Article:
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French Drain question

French Drain question

(OP)
I live in California where the soil is mostly clay. I'm having a French drain put around the house to keep the water out. Got two bids...with each contractor using a different technique.

Both are recommending to dig 12"-16" trench, 6" below the foundation, put in a 4" perforated PVC pipe, place a 10mil plastic liner on the foundation side, fill trench with crushed rock. The differences are:

Contractor #1 will do the above and also wrap the gravel with a geo Fabric. Slope of the pipe will be 1/8" for every foot. (pretty standard)

Contractor #2 will do the above but does not want to wrap the gravel or pipe with geo fabric. He will slope the pipe 1/4" for every foot and have several clean out along the system.

Contractor #2s reasoning is that the geo fabric will eventually clog up and reduce water flow and eventually fail. He allows some of the dirt to flow into the pipe and the steeper slope helps the dirt to flow out. Plus he recommends flushing the pipe with a garden hose every couple of years to wash way any soil build up.

Anyone have any experience of not using fabric to wrap the gravel? Has anyone experienced geo fabric clogging with Clay soil?

thanks

dave

PS- I read some of the other informative threads that recommend using sand vs rock as the filler.

RE: French Drain question

Assuming you are correct that the natural soil is clay. Even if it is not 100 percent clay and has a lot of silt in it, I have a question of you. These soils normally will be finer than the voids in the so called crushed rock. Thus there, is nothing in either plan that will keep the fines from entering the voids of the crushed rock and eventually plugging it, right? Placing a filter fabric around the perforated pipe will keep the fines from going farther, but that sort of a construction has been known to plug up by fines building up on the fabric at the openings in the pipe. I've seen that occur in one winter here in Wisconsin.

You can solve all these questions by specifying that all backfill around the pipe and maybe up a foot or so should be ASTM C-33 Fine aggregate (not coarse aggregate). This is commonly the fine aggregate used in concrete, sometimes called Torpedo sand in my area. Depending on the hole or slot sizes in the pipe, here may or may not be the need for a sock on the pipe. Concrete sand is a perfect all-around filter. This was proven in the 1930's by an extensive study by the US Corps of Engineers.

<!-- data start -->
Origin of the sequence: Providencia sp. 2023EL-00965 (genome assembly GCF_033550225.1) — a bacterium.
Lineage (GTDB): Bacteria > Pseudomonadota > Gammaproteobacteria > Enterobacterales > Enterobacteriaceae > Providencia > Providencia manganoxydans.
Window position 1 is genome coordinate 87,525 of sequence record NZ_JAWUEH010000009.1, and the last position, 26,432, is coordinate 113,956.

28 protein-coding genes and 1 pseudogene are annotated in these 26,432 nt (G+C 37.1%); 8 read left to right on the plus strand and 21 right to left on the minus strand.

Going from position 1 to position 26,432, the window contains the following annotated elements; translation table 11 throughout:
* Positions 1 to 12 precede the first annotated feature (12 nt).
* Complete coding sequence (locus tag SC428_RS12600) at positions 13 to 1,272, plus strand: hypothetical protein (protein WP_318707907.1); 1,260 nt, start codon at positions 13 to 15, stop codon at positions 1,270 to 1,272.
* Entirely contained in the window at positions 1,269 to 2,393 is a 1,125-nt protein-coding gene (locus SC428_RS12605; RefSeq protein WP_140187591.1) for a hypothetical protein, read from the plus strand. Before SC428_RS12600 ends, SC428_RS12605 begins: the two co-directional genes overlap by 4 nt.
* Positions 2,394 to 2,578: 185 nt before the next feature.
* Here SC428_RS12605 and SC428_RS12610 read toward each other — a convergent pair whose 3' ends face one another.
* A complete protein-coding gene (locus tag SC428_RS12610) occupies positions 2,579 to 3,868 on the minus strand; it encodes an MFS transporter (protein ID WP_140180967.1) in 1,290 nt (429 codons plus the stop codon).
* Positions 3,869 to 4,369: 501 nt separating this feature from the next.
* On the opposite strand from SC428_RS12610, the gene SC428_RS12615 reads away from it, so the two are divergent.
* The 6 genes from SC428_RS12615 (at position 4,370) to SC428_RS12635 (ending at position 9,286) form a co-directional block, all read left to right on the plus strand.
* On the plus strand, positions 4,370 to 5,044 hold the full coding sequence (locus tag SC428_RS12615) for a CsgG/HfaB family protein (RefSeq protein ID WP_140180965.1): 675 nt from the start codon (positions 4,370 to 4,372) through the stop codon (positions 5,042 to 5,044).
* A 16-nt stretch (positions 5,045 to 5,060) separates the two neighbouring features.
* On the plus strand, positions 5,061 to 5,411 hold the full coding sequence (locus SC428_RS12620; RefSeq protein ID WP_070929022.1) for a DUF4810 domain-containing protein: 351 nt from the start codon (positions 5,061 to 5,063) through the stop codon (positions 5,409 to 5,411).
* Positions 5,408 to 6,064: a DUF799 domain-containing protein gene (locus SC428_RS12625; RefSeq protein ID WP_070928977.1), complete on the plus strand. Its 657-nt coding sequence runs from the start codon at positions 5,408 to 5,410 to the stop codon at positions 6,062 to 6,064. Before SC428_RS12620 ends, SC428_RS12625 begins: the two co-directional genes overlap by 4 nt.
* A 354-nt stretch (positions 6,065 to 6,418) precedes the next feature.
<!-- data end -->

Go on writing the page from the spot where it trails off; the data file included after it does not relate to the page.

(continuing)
To be sure these well meaning, but ignorant in these things, contractors from still using crushed rock, specify that no crushed rock, single sized rock, open graded rock is allowed on the property.

I've been preaching this treatment of under drains ever since I received my Masters Degree studying these forms of drains in highway applications in 1956. Unfortunately for years folks have figured that rock with big voids will drain fast, but they forget about all the stuff that fills those voids. I've never had one of my installations plug up!!

If you want more proof look up US Navy NAFAC manuals on the internet,probably in DM-7. In my old version Figure 8-8 shows this subject deadline with filters of various types.

After doing this backfill properly it hardly makes any difference which slope, and other treatments, since you will prevent plugging of the system.

You may hear from guys who surround all that crushed rock with filter fabric. It works, but is labor intensive to do it right, especially in caving ground and is more costly than my simple method that really can't be done wrong.

RE: French Drain question

Out of curiosity where does the drain daylight to? I have seen contractors do some interesting things.

B+W Engineering and Design | Los Angeles Civil Engineer and Structural Engineer http://bwengr.com

RE: French Drain question

Never understood the need to slope a perforated pipe for drainage. I'd use separation geotextile against the, "Clay." I'd use open-graded aggregate to surround the pipe. Beyond the french drain, I'd go to a slopeing tight line to daylight.

f-d

ípapß gordo ainÆt no madre flaca!

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